Under The Skin

18 december 2013 / design / words asih jenie

Tokyo Design Week’s Experimental Creations saw young designers exploring fresh ideas on materials.

Organized by the International Creative Exchange Programme (ICEP) as part of Tokyo Design Week’s Ao-Fes 2013, a festival dedicated to color, finish and material, Experimental Creations is a platform to showcase young designers’ exploration of materials. The two-day event was more of a workshop than a conventional exhibition, emphasizing how the designers experiment with the materials they have developed instead of simply displaying the finished products. Here are some standout works.



Felt Metal

by 3-1 Design 



While metal is strong and highly versatile, it has always been associated with qualities like hardness, coldness and sharpness. Studio 3-1 Design has brought out the soft side of the material with Felt Metal. Much like its wool counterpart, Felt Metal is created by breaking down a solid sheet of steel into extremely fine fibers, which are then felted together into flexible ribbons that are soft to the touch.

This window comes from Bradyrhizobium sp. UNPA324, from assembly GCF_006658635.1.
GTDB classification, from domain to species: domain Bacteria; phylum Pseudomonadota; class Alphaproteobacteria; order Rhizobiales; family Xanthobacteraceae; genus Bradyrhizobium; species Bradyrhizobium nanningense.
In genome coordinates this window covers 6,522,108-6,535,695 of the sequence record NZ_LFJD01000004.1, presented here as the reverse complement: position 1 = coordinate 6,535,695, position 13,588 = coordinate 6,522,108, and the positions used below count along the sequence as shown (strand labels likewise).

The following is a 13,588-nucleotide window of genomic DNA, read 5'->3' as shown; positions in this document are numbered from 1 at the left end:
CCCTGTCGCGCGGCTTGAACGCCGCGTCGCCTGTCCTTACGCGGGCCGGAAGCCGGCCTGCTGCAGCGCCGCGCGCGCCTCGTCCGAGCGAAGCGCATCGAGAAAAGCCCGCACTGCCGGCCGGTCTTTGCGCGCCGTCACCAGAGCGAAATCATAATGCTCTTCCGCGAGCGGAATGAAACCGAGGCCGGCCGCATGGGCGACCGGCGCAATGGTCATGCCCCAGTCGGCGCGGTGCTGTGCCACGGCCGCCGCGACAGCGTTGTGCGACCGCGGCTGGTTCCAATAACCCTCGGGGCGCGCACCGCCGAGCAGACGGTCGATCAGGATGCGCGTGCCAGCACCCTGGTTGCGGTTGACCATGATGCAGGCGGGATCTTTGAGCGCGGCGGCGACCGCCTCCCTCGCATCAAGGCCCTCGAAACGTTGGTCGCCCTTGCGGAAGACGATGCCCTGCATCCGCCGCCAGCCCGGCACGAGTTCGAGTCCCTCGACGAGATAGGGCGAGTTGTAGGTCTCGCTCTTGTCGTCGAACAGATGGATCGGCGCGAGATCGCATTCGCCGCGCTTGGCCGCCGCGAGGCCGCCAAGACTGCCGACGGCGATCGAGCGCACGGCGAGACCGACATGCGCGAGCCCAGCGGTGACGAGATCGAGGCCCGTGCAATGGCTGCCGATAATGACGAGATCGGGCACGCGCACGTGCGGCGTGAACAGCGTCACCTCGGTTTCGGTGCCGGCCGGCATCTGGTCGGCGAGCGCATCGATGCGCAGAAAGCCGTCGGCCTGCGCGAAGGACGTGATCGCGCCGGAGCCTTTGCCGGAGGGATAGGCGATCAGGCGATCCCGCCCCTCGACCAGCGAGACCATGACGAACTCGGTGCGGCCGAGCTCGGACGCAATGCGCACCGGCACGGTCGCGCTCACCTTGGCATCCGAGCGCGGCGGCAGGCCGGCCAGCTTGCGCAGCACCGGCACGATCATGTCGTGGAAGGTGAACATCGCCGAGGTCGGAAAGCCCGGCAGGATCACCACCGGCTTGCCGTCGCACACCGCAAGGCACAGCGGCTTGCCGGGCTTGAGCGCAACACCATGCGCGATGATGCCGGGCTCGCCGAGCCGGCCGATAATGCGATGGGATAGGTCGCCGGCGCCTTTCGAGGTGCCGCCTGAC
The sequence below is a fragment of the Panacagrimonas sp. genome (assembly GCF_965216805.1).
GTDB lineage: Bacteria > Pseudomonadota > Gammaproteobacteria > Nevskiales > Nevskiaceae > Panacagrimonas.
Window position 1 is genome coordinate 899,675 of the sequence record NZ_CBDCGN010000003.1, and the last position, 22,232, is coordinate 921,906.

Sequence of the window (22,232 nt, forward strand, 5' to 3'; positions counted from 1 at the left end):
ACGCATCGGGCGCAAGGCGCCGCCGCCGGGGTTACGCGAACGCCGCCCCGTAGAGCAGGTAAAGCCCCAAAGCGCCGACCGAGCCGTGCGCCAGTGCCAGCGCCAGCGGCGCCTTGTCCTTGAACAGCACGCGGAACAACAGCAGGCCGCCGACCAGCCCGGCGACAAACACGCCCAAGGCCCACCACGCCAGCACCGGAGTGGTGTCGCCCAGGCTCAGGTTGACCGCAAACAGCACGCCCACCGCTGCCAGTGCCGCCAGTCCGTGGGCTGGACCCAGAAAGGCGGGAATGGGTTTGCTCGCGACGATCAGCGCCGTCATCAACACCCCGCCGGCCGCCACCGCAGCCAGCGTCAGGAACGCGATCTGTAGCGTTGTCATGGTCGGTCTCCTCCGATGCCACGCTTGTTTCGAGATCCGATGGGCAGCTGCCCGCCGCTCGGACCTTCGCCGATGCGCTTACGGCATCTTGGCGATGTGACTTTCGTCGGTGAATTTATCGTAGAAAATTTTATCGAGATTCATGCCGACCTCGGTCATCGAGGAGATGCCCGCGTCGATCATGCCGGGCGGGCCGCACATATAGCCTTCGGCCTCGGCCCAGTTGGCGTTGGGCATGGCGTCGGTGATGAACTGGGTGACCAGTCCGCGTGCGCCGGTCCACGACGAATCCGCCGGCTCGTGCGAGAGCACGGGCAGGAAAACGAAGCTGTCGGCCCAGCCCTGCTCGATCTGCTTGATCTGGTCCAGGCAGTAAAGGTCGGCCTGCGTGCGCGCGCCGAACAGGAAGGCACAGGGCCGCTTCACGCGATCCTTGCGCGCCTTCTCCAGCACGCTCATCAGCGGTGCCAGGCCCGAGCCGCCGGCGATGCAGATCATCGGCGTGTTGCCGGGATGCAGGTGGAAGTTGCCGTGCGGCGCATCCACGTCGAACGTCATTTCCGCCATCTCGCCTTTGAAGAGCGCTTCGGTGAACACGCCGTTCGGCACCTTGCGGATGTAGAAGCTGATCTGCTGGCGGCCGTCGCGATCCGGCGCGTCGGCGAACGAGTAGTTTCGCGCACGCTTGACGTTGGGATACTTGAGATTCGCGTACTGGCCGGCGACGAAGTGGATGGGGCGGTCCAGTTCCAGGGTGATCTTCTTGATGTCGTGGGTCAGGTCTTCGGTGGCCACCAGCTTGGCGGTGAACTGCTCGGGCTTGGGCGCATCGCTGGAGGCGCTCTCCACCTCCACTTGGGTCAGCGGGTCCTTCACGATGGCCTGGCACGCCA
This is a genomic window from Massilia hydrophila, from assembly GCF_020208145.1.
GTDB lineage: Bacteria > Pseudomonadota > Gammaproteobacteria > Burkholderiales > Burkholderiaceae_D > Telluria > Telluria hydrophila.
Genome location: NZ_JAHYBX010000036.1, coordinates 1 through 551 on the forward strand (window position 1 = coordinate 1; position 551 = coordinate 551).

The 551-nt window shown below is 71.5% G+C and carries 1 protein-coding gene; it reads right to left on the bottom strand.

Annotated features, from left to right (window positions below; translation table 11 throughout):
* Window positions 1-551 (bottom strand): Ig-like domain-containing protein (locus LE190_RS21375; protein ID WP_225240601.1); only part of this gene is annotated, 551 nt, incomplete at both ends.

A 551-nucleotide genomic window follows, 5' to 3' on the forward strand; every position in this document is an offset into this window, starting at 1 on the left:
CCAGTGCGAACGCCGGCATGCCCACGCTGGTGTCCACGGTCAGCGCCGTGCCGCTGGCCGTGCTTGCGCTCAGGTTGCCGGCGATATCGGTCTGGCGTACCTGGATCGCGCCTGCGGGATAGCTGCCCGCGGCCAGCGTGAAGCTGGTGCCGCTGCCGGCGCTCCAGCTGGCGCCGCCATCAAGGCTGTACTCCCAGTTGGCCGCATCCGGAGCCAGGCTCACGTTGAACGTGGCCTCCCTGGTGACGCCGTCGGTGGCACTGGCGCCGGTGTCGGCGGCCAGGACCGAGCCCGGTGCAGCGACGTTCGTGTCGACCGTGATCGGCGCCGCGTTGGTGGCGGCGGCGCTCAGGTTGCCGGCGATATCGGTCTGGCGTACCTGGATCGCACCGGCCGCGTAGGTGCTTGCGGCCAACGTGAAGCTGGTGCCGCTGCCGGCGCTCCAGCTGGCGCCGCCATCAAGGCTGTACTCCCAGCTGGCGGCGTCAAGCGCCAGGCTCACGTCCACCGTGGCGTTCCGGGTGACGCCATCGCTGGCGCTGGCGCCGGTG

by One Tenth



Like its namesake, this ethereal fabric is a show of light. Aurora is created by coating a fabric developed by an optical factory in Tochigi, dubbed the thinnest fabric in the world, with a metallic membrane. Designed to decorate a light fixture, Aurora’s gossamer effect is only visible when the light is on; it completely disappears when the light is off.


Re-JUTE Project

by Bounce



Advocating recycled materials, product designers Shinsuke Otani and Yuji Yoshioka of studio Bounce chose to experiment with jute and hemp fibers found in burlap sacks. Taken apart, bleached, dyed and mixed with resin adhesive, the fibers yield a unique material with organic textures that can be used to create wide range of products from tableware to birdhouses.


Chameleon Ceramic

by Ryosuke Fukusada 



Ryosuke Fukusada introduces the many textures found in daily life—bubble wrap, exposed concrete, compressed cork, polystyrene foam and even butter crackers—into ceramic. By applying these familiar textures, users are invited to more closely examine the ceramic wares, therefore making them more appreciated.

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